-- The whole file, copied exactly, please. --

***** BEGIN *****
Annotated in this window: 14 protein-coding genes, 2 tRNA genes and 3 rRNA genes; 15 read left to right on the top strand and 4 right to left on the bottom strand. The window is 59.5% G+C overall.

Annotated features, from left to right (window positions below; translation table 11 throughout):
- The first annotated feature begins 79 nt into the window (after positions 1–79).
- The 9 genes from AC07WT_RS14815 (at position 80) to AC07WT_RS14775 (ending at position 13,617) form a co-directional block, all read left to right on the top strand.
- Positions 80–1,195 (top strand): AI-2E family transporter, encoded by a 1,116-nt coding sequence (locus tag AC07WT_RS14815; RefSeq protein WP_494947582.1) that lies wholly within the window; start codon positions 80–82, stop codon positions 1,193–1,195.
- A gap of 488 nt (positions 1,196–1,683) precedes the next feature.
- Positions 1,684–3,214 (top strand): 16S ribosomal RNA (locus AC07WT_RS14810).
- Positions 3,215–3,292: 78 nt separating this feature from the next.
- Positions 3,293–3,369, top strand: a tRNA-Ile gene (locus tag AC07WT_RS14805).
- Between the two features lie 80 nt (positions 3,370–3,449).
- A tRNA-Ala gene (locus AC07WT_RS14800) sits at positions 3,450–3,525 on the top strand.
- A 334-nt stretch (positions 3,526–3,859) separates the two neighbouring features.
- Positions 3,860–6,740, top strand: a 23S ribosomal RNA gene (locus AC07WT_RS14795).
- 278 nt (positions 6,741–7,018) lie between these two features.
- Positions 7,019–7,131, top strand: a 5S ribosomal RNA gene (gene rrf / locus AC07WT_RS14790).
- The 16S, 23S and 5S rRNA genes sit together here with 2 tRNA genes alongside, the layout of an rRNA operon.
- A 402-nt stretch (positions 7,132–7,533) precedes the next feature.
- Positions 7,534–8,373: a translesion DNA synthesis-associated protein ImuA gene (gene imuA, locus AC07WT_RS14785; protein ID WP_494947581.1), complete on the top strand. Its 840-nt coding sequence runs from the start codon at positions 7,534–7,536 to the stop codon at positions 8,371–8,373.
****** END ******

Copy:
Annotated in this window: 14 protein-coding genes, 2 tRNA genes and 3 rRNA genes; 15 read left to right on the top strand and 4 right to left on the bottom strand. The window is 59.5% G+C overall.

Annotated features, from left to right (window positions below; translation table 11 throughout):
- The first annotated feature begins 79 nt into the window (after positions 1–79).
- The 9 genes from AC07WT_RS14815 (at position 80) to AC07WT_RS14775 (ending at position 13,617) form a co-directional block, all read left to right on the top strand.
- Positions 80–1,195 (top strand): AI-2E family transporter, encoded by a 1,116-nt coding sequence (locus tag AC07WT_RS14815; RefSeq protein WP_494947582.1) that lies wholly within the window; start codon positions 80–82, stop codon positions 1,193–1,195.
- A gap of 488 nt (positions 1,196–1,683) precedes the next feature.
- Positions 1,684–3,214 (top strand): 16S ribosomal RNA (locus AC07WT_RS14810).
- Positions 3,215–3,292: 78 nt separating this feature from the next.
- Positions 3,293–3,369, top strand: a tRNA-Ile gene (locus tag AC07WT_RS14805).
- Between the two features lie 80 nt (positions 3,370–3,449).
- A tRNA-Ala gene (locus AC07WT_RS14800) sits at positions 3,450–3,525 on the top strand.
- A 334-nt stretch (positions 3,526–3,859) separates the two neighbouring features.
- Positions 3,860–6,740, top strand: a 23S ribosomal RNA gene (locus AC07WT_RS14795).
- 278 nt (positions 6,741–7,018) lie between these two features.
- Positions 7,019–7,131, top strand: a 5S ribosomal RNA gene (gene rrf / locus AC07WT_RS14790).
- The 16S, 23S and 5S rRNA genes sit together here with 2 tRNA genes alongside, the layout of an rRNA operon.
- A 402-nt stretch (positions 7,132–7,533) precedes the next feature.
- Positions 7,534–8,373: a translesion DNA synthesis-associated protein ImuA gene (gene imuA, locus AC07WT_RS14785; protein ID WP_494947581.1), complete on the top strand. Its 840-nt coding sequence runs from the start codon at positions 7,534–7,536 to the stop codon at positions 8,371–8,373.